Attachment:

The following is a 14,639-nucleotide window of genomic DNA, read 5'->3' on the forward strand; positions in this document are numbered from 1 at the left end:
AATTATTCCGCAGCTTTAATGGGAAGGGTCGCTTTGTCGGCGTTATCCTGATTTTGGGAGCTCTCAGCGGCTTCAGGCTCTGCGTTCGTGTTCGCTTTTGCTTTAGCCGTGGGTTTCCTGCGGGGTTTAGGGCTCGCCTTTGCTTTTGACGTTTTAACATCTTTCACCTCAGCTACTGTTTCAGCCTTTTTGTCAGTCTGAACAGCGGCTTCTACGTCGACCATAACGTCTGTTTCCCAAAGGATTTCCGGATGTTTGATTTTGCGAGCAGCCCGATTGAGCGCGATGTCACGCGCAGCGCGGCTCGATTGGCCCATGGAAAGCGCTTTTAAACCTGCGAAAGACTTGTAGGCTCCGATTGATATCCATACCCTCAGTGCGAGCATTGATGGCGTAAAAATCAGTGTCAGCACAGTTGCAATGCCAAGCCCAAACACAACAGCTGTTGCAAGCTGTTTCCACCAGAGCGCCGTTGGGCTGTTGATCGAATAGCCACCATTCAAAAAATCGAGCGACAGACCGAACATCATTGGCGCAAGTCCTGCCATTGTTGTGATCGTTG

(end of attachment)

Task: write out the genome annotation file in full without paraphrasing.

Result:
The following is a 14,639-nucleotide window of genomic DNA, read 5'->3' on the forward strand; positions in this document are numbered from 1 at the left end:
AATTATTCCGCAGCTTTAATGGGAAGGGTCGCTTTGTCGGCGTTATCCTGATTTTGGGAGCTCTCAGCGGCTTCAGGCTCTGCGTTCGTGTTCGCTTTTGCTTTAGCCGTGGGTTTCCTGCGGGGTTTAGGGCTCGCCTTTGCTTTTGACGTTTTAACATCTTTCACCTCAGCTACTGTTTCAGCCTTTTTGTCAGTCTGAACAGCGGCTTCTACGTCGACCATAACGTCTGTTTCCCAAAGGATTTCCGGATGTTTGATTTTGCGAGCAGCCCGATTGAGCGCGATGTCACGCGCAGCGCGGCTCGATTGGCCCATGGAAAGCGCTTTTAAACCTGCGAAAGACTTGTAGGCTCCGATTGATATCCATACCCTCAGTGCGAGCATTGATGGCGTAAAAATCAGTGTCAGCACAGTTGCAATGCCAAGCCCAAACACAACAGCTGTTGCAAGCTGTTTCCACCAGAGCGCCGTTGGGCTGTTGATCGAATAGCCACCATTCAAAAAATCGAGCGACAGACCGAACATCATTGGCGCAAGTCCTGCCATTGTTGTGATCGTTG